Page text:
Risk
11/5/2009
01:45 PM
50%
50%

Securing The Cyber Supply Chain

Many parties touch your organization's systems and software, potentially exposing them to malware, breaches, or worse. A new end-to-end approach is required to minimize the risks.

Target: Financial Systems

In the private sector, financial systems are being targeted, says Paul Kocher, president and chief scientist of Cryptography Research, which advises companies on cybersecurity, designs tamper-resistant chips, and licenses technology to protect against "differential power analysis," an advanced technique where an attacker analyzes power consumption of, say, smart cards to determine cryptographic keys.

"Someone will target an individual or organization and invest a nontrivial effort to get that data," he says. For example, cybercriminals have surreptitiously inserted their own router into a company's network and "started pulling out information for fraudulent purposes," Kocher says.

The Financial Sector Information Sharing and Analysis Center, an industry organization, recently created a working group to address IT supply chain integrity. Its members include Goldman Sachs, Depository Trust and Clearing Corp., Citigroup, Morgan Stanley, the Bank of New York Mellon, J.P. Morgan, Bank of America, and NYSE/Euronext.

"We face organized cyberenemies who are hell-bent on positioning themselves to bring down the entire U.S. financial services system," said Donald Donahue, CEO of Depository Trust and Clearing Corp., a holding company that processes many of the nation's capital market transactions, at a financial services industry conference in May. "Their intent to penetrate the supply chain exploiting whatever vulnerabilities that may exist is very clear."

Point-of-sale systems and ATMs are among the most commonly attacked financial systems, says Cryptography Research's Kocher. Among the techniques that have been employed: ATMs have been delivered with malicious code pre-installed, hackers have created fake endpoints on ATM networks, and the people servicing machines have turned out to be fraudsters, says Kocher.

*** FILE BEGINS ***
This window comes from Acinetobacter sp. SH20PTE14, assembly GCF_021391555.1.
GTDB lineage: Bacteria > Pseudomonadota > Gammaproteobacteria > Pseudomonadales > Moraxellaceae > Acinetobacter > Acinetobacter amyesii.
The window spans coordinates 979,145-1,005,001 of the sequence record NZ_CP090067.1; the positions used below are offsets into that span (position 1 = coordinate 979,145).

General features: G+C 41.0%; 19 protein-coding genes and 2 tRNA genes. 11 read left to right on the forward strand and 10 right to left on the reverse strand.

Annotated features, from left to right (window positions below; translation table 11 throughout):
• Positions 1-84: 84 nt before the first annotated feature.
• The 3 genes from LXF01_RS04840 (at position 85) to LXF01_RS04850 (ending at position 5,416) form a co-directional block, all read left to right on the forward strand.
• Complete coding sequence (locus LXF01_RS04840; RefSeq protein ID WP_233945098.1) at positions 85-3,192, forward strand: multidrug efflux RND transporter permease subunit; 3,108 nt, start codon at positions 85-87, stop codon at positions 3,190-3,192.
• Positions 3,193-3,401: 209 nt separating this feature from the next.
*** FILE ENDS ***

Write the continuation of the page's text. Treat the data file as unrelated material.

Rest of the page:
Security and IT managers need to develop strategies for dealing with the IT supply chain threat in a comprehensive way. Measures for minimizing the risks include buying only from trusted vendors, disconnecting critical machines from outside networks, and educating users on the threat and protective measures they can take.

Depository Trust and Clearing Corp. has implemented governance for vulnerability management throughout its supply chain and looks at IT security along "the entire life cycle," Donahue said. That includes where software was coded and hardware manufactured, access controls throughout software development and delivery, and security within DTCC itself.

The first step in any cyber supply chain action plan should be to categorize and catalog the risks, says Lewis from the Center for Strategic and International Studies. For the most critical functions at the highest security levels--systems used for nuclear weapons testing, for instance--an organization might need to use a "100% reliable" supply chain, though that gets prohibitively expensive very quickly. That level of reliability would require fully documented software development and hardware by trusted partners in controlled environments.

SAIC and the University of Maryland's School of Business have developed a cyber supply chain "assurance model" to help organizations tackle the issue in a methodical way. The model is the result of an 8-month study that included an assessment of the state of the art in supply chain management and cybersecurity, interviews, and focus groups. "Everybody viewed themselves as the terminus in the supply chain, even though when people procure IT these days it's often for their customer or their customer's customer," says SAIC's Rossman. "Most organizations don't have good visibility into their tier 1 supply chain providers, much less their lower-tier suppliers."

The cyber supply chain assurance model is comprised, visually, of nested circles (see chart, p. 46). At the center is governance, managed by a supply chain orchestrator. Beyond that are systems integration and shared services; it's here that the model introduces the concept of an "enforcer" of supply chain custody. The outside circle, or "field layer," addresses cybersecurity in software code, IT hardware, enterprise applications, networks, and people.

The report authors cite the need for a "chain of custody," including real-time documentation of systems development practices, among participants in the supply chain. They point to the quality-control measures used in the pharmaceuticals industry, with extensive online documentation and product tracking, as a model for cyber supply chains.

chart: Cyber Supply Chain Assurance Model

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